>>>>> "CA" == Christopher Adams <email@example.com> writes:
CA> # for L in `/bin/ls -1 | grep -v '\.'`; do
CA> > rm -f $L.passwd
CA> > ln MASTER.PASSWD $L.passwd
CA> > done
CA> What is 'do'
Part of the shell looping construct:
for VARIABLE in LIST; do COMMANDS; done
Look at the manual page for 'sh' or consult a basic UNIX book for more
CA> What is '\.' (a regular expression?)
Yes, one matching any string containing a single period.
CA> So, could someone explain line-by-line what this is doing?
for L in `/bin/ls -1 | grep -v '\.'`; do
Loop over all files with names not containing dots. In other words, the
names of all of the lists. (All files without dots in the list directory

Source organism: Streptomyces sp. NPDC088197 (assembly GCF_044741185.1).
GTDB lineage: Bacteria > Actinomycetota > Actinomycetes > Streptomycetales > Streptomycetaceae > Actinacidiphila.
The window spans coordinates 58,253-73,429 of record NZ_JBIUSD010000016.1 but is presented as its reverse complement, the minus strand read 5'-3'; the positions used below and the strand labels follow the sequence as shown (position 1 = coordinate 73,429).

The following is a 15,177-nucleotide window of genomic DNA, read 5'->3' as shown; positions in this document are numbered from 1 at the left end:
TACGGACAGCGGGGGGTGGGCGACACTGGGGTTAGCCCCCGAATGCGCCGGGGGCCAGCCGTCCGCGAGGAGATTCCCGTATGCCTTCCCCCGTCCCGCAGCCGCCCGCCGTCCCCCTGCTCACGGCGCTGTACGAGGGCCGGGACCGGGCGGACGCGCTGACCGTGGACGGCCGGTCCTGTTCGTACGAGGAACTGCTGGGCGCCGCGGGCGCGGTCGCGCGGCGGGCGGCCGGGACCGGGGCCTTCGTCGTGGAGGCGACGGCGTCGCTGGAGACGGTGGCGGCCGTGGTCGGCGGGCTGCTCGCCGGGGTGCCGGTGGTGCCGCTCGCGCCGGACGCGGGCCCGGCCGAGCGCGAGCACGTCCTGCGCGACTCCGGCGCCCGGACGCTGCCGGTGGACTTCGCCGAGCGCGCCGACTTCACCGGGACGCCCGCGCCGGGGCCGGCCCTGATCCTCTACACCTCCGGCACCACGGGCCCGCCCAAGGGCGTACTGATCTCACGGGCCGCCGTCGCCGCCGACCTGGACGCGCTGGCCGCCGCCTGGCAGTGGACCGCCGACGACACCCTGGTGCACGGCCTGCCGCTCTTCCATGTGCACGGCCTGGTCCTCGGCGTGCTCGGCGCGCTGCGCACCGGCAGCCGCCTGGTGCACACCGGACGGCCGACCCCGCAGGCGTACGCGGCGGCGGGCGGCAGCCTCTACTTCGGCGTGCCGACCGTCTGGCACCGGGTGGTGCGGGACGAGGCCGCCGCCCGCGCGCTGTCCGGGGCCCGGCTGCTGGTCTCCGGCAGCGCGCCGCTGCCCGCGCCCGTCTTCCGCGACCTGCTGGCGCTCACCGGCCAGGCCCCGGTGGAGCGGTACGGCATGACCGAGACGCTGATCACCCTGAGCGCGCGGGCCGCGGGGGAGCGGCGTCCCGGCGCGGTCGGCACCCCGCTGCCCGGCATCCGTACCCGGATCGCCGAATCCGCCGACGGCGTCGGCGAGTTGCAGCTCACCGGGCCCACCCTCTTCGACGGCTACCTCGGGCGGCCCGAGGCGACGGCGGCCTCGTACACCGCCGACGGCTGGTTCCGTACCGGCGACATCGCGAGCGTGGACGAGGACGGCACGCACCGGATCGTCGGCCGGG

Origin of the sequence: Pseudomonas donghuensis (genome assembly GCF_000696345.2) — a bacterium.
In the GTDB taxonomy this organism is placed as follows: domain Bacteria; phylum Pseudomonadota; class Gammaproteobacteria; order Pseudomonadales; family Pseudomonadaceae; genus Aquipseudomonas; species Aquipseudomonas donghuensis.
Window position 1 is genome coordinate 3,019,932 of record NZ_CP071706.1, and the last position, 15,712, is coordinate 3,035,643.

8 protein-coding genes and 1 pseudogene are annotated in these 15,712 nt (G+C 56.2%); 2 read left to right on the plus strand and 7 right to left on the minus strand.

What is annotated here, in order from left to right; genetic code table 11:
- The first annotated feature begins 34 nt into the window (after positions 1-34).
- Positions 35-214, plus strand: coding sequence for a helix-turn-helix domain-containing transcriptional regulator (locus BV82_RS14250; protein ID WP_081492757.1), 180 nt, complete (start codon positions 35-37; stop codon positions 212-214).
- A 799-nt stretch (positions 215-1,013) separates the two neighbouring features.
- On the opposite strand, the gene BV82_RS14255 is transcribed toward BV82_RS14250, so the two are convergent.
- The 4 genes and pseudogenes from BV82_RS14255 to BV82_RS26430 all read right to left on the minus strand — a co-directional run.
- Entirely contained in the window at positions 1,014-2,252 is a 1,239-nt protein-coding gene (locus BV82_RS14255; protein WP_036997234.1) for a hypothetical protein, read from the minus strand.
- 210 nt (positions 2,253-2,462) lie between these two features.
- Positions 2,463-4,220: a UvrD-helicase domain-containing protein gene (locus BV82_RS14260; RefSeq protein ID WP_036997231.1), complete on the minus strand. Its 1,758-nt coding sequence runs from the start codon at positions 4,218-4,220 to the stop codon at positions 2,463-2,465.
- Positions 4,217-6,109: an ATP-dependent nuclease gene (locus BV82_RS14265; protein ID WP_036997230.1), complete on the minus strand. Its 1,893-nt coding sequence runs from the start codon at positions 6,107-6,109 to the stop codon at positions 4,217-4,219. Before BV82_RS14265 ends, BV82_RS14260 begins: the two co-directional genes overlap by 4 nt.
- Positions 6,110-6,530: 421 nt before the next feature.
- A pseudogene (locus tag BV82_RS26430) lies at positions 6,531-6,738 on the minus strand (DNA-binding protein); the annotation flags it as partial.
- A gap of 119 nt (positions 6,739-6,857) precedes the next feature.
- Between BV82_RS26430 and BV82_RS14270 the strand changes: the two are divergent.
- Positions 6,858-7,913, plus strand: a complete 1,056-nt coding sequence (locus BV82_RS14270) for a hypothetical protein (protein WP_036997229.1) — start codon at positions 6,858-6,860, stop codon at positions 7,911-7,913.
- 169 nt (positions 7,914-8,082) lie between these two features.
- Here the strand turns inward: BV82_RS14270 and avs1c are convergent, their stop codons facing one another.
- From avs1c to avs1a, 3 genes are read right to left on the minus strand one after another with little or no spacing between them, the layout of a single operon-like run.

are by definition the names of lists. List names absolutely cannot contain
periods.) Each time through the loop, store the name in $L.
rm -f $L.passwd
Delete $L.passwd if it exists; don't complain if it doesn't.
ln MASTER.PASSWD $L.passwd
Link $L.passwd to MASTER.PASSWD.
End of the loop.
CA> I realize that the idea is to link list.passwd files to
CA> MASTER.PASSWD. I am just a little hazy about the syntax and some of the
I really recommend getting a book like _Unix in a Nutshell_ or any of
the other basic Unix books from O'Reilly (www.ora.com). This really isn't
the place to discuss these things.